Society of Gynecologic Oncology Annual Meeting

Society of Gynecologic Oncology Annual Meeting

Issue: May 10, 2021
Perspective from Kemi M. Doll, MD, MCSR
Source:

Jones NL, et al. Abstract 10966. Society of Gynecologic Oncology Annual Meeting on Women’s Cancer (virtual meeting); March 19-25, 2021.

Disclosures: Jones reports no relevant financial disclosures. Please see the abstract for all other researchers’ relevant financial disclosures.
March 29, 2021
3 min read
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Interventions overcome endometrial cancer clinical trial inequity in Deep South

Issue: May 10, 2021
Perspective from Kemi M. Doll, MD, MCSR
Source:

Jones NL, et al. Abstract 10966. Society of Gynecologic Oncology Annual Meeting on Women’s Cancer (virtual meeting); March 19-25, 2021.

Disclosures: Jones reports no relevant financial disclosures. Please see the abstract for all other researchers’ relevant financial disclosures.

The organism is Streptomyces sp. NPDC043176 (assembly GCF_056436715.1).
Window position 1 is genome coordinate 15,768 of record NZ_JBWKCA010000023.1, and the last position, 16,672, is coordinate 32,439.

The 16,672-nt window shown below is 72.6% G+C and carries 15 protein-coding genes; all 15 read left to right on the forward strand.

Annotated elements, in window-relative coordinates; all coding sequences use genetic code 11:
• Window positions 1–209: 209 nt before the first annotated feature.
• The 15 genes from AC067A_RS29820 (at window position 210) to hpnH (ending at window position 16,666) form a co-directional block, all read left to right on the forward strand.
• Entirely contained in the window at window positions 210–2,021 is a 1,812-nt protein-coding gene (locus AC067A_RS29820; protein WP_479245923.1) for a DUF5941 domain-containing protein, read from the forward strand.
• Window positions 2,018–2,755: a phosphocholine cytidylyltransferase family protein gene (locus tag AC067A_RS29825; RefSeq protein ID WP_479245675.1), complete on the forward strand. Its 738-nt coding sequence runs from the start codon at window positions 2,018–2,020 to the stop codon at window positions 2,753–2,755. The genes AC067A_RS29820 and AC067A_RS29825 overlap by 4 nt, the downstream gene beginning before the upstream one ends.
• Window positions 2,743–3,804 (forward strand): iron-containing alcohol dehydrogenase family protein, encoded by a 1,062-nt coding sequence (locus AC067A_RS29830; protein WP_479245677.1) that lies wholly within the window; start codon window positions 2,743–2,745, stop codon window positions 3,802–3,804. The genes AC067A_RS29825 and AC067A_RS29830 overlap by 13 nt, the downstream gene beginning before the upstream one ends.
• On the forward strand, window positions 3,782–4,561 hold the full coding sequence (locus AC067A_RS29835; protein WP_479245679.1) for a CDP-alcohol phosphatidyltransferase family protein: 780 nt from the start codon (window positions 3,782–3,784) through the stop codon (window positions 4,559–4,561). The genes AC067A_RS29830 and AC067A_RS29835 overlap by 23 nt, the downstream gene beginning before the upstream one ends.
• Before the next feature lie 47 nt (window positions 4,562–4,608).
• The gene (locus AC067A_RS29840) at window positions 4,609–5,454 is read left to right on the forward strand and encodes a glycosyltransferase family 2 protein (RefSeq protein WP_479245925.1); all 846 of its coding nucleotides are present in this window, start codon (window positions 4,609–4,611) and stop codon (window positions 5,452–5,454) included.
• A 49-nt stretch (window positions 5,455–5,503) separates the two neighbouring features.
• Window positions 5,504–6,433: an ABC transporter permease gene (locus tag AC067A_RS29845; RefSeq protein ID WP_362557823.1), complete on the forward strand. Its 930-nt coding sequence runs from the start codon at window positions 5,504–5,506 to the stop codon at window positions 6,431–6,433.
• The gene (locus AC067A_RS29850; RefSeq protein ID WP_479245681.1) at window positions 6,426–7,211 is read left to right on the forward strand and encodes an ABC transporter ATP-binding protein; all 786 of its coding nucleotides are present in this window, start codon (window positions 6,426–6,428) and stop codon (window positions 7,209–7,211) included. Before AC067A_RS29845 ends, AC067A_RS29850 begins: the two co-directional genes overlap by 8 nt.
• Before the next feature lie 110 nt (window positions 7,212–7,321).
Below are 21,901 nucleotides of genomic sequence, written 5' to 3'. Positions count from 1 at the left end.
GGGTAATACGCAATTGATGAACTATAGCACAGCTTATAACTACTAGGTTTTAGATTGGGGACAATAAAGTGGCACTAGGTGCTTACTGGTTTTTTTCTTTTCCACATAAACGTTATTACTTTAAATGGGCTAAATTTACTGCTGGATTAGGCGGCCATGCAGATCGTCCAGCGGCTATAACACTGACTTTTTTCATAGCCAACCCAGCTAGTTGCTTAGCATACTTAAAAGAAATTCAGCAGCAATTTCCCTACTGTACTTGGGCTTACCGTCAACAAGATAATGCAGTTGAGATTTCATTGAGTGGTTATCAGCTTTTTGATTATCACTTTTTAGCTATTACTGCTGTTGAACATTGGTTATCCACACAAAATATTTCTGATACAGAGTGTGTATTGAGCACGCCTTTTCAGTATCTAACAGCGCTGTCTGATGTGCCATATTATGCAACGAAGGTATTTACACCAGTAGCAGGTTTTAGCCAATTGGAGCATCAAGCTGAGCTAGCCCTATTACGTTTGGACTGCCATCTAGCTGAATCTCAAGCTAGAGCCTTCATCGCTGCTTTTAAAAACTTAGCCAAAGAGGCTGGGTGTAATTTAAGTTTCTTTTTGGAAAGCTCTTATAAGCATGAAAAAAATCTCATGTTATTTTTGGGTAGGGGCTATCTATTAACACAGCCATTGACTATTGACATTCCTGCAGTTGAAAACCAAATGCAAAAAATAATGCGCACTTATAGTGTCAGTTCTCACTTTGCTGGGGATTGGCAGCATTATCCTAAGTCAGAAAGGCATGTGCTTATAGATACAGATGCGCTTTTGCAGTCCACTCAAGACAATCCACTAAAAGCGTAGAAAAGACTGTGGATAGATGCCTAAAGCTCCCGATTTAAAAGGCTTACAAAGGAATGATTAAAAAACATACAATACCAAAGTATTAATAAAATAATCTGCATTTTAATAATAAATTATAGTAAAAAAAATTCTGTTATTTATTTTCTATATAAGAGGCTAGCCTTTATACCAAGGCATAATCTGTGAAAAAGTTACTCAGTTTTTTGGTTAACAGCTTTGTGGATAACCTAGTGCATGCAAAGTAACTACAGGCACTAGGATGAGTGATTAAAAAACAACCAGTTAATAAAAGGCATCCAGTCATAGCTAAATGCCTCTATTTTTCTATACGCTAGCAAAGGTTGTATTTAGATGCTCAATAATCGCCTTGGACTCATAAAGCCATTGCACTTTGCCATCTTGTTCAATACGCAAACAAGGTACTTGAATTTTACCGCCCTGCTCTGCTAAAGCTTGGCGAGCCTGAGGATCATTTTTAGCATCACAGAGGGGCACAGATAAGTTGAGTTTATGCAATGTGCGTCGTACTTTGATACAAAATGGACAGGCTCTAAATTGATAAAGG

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Interventions designed to improve care for Black women with endometrial cancer can help overcome clinical trial inequities, according to findings presented at the virtual Society of Gynecologic Oncology Annual Meeting on Women’s Cancer.

“[In addition], our data show disparate progression-free survival is no longer present between races when patients are enrolled in clinical trials,” Nathaniel L. Jones, MD, assistant professor at University of South Alabama Mitchell Cancer Institute, said during a presentation.

Nathaniel L. Jones, MD, assistant professor at University of South Alabama Mitchell Cancer Institute

The cancer burden varies widely based on region of the country, with the southern United States assuming an unequal burden of cancer mortality, Jones said. Alabama ranks eighth highest of all states with regard to cancer mortality, he added.

“The burden of cancer also is not shared equitably among racial and ethnic groups,” Jones said.